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SCO Files Its 10Q Sob Story - Updated
Thursday, September 14 2006 @ 04:12 AM EDT

SCO has filed its 10Q for the quarter ending July 31, 2006, and it's a sad story of decline, which it blames squarely on everyone but itself:
Revenue from our UNIX business decreased by $1,931,000, or 21%, for the three months ended July 31, 2006 compared to the three months ended July 31, 2005 and decreased by $5,549,000, or 20%, for the nine months ended July 31, 2006 compared to the nine months ended July 31, 2005. The revenue from this business has been declining over the last several periods primarily as a result of increased competition from alternative operating systems, particularly Linux. We believe the inclusion of our UNIX code and derivative works in Linux has been a contributor to the decline in our UNIX business because users of Linux generally do not pay for the operating system itself, but pay for services and maintenance. ...

Our SCOsource revenue for the years ended October 31, 2005 and 2004 was significantly lower than revenue generated during the year ended October 31, 2003, and we believe and allege our revenue and related revenue opportunities have been adversely impacted by Novellā€™s claim of UNIX copyright ownership, which may have caused potential customers to delay or forego licensing with us until an outcome in this legal matter has been reached.

I hate to break the news, but I don't think anyone is foregoing or postponing licensing with SCO. I think they don't plan on doing so ever.

Their tale of woe is compounded by legal expenses, as described in the Risks section, those expenses going up just as their income is going down. It seems they had to fill up the escrow glass again in June and those experts aren't cheap:

On June 5, 2006, we entered into an amendment to the Engagement Agreement and agreed with the Law Firms to deposit an additional $5,000,000 into the escrow account to cover additional expert, consulting and other expenses. In the event that we exhaust these funds, we will continue to pay for expert, consulting and other expenses through the conclusion of our litigation with IBM. As we continue with discovery and other trial preparations, we may be required to place additional amounts into the escrow account, which could harm our liquidity position. As of July 31, 2006, we had a total of $13,960,000 in cash and cash equivalents and available-for-sale marketable securities and an additional $1,561,000 of restricted cash to be used to pursue the SCO Litigation. Since October 31, 2004, we have spent $8,439,000 for expert, consulting and other costs as agreed to in the Engagement Agreement with our legal counsel in the SCO Litigation.

How about that? 8 1/2 million dollars in about two years just for experts and consultants. Let's face it. It has to be hard to get anyone to agree to help you if you are the SCO Group.

I am imagining SCO approaching an expert and asking for help with the litigation. "Could you say that errno.h violates our copyrights or copies our methods and concepts?" And in my imagination I hear the expert snort, "Hah! Maybe for a cool million!" "Done," says SCO, reaching into a suitcase.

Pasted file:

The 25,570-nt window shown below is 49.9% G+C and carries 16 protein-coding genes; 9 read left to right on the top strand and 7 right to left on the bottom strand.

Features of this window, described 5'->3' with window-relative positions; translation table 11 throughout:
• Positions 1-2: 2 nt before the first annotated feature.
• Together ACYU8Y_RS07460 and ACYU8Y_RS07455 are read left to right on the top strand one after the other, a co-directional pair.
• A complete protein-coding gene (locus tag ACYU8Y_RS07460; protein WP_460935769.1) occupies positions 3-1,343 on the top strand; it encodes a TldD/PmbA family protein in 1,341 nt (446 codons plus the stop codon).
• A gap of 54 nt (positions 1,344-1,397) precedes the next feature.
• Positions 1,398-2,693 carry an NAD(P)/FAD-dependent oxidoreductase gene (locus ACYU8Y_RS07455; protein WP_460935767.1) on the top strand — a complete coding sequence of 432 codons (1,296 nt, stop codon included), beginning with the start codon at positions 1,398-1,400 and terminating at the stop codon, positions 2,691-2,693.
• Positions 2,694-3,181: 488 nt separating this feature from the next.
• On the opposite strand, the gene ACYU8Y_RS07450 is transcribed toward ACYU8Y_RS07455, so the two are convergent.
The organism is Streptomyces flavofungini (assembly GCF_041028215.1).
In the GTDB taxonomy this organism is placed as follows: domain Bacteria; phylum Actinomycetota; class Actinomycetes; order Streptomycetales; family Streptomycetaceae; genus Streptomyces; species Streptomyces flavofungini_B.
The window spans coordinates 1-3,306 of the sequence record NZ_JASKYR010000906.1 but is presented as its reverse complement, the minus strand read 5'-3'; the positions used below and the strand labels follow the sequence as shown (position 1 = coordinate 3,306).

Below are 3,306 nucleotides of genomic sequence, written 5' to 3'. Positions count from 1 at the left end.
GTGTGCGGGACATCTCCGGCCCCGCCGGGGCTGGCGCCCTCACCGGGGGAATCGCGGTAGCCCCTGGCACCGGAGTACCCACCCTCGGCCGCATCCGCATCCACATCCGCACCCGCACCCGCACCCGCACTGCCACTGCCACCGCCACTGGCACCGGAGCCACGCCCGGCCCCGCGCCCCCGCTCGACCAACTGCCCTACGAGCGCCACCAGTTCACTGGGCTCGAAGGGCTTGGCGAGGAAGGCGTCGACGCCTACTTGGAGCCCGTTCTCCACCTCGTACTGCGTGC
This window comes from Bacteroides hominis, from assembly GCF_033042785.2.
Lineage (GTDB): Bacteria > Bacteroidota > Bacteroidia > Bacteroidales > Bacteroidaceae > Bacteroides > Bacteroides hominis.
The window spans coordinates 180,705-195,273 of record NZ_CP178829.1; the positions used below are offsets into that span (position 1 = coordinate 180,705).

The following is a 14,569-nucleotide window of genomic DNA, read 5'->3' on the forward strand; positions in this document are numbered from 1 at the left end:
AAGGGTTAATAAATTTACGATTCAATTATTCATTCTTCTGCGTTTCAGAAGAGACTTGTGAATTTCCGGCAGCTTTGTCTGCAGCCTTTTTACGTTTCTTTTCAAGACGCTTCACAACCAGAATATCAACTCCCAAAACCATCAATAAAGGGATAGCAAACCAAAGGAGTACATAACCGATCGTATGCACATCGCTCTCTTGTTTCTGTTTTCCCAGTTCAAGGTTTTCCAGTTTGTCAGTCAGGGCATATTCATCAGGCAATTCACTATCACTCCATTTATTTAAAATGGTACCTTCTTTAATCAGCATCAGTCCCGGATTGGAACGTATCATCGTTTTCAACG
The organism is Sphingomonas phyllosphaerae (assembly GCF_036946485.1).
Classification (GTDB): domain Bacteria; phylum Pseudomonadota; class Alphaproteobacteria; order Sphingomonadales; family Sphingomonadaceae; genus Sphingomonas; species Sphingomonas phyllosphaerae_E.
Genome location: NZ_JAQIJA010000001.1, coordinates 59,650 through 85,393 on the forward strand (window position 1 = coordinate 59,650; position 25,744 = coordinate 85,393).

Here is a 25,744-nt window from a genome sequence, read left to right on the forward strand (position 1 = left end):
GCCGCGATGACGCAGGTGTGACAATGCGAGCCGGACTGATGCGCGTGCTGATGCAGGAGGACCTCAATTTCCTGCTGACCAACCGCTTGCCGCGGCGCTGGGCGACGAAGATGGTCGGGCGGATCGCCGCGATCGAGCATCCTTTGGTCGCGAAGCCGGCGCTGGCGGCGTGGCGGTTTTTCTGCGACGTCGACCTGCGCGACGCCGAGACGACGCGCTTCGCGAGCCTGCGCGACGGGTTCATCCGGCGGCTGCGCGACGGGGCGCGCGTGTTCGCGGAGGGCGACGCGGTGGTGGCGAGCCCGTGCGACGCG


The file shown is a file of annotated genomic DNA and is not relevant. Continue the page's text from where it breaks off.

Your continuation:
Joke, joke. But 8 1/2 million is a lot of money, particularly since it's on top of the $26 million already paid for attorneys' fees. Only a million and a half left in the escrow pot. And no end in sight.

Here's the breakdown:

The Company incurred a net loss of $12,855,000 for the nine months ended July 31, 2006 and during that same period used cash of $7,050,000 in its operating activities. A significant portion of the net loss and the cash used in operating activities was associated with the Company protecting and defending its intellectual property rights. As of July 31, 2006, the Company had a total of $8,861,000 in cash and cash equivalents, $5,099,000 in available-for-sale marketable securities, and $2,010,000 in restricted cash, of which $1,561,000 is designated to pay for experts, consultants and other expenses in the SCO Litigation, and the remaining $449,000 of restricted cash is payable to Novell for its retained binary royalty stream.

The one advantage to making less is they owe Novell less this quarter. Last 10Q it was $3,200,000. Lower income taxes too. So that's the good news.

Here's the 8K filed on June 8, 2006 announcing the amendment to the agreement with Boies Schiller and the gang, otherwise known as "The Three Original Firms", the amendment being titled First Amendment to the Letter Agreement dated October 31, 2004 among The SCO Group, Inc., Boies, Schiller & Flexner LLP, Kevin McBride, and Berger Singerman:

The purpose of the Amendment is to replenish, as necessary, the escrow account (the "Escrow Account"), which is designed to cover the expert, consulting and other expenses of the current litigation between the Company and International Business Machines Corporation, Novell, Inc., Red Hat, Inc., AutoZone, Inc. and Daimler Chrysler, Inc. The Company and BSF mutually agreed, pursuant to the terms of the Amendment, to initially replenish the Escrow Account in the amount of $5 million.

We also get to understand what Darl McBride was talking about in the recent 3Q financials call, when he mentioned troubles with certification:

The success of our UNIX business will depend on the level of commitment and certification we receive from industry partners and developers. In recent years, we have seen hardware and software vendors as well as software developers turn their certification and application development efforts toward Linux and elect not to continue to support or certify to our UNIX operating system products. If this trend continues, our competitive position will be adversely impacted and our future revenue from our UNIX business will decline. The decline in our UNIX business may be accelerated if industry partners withdraw their support from us for any reason, including our SCO Litigation.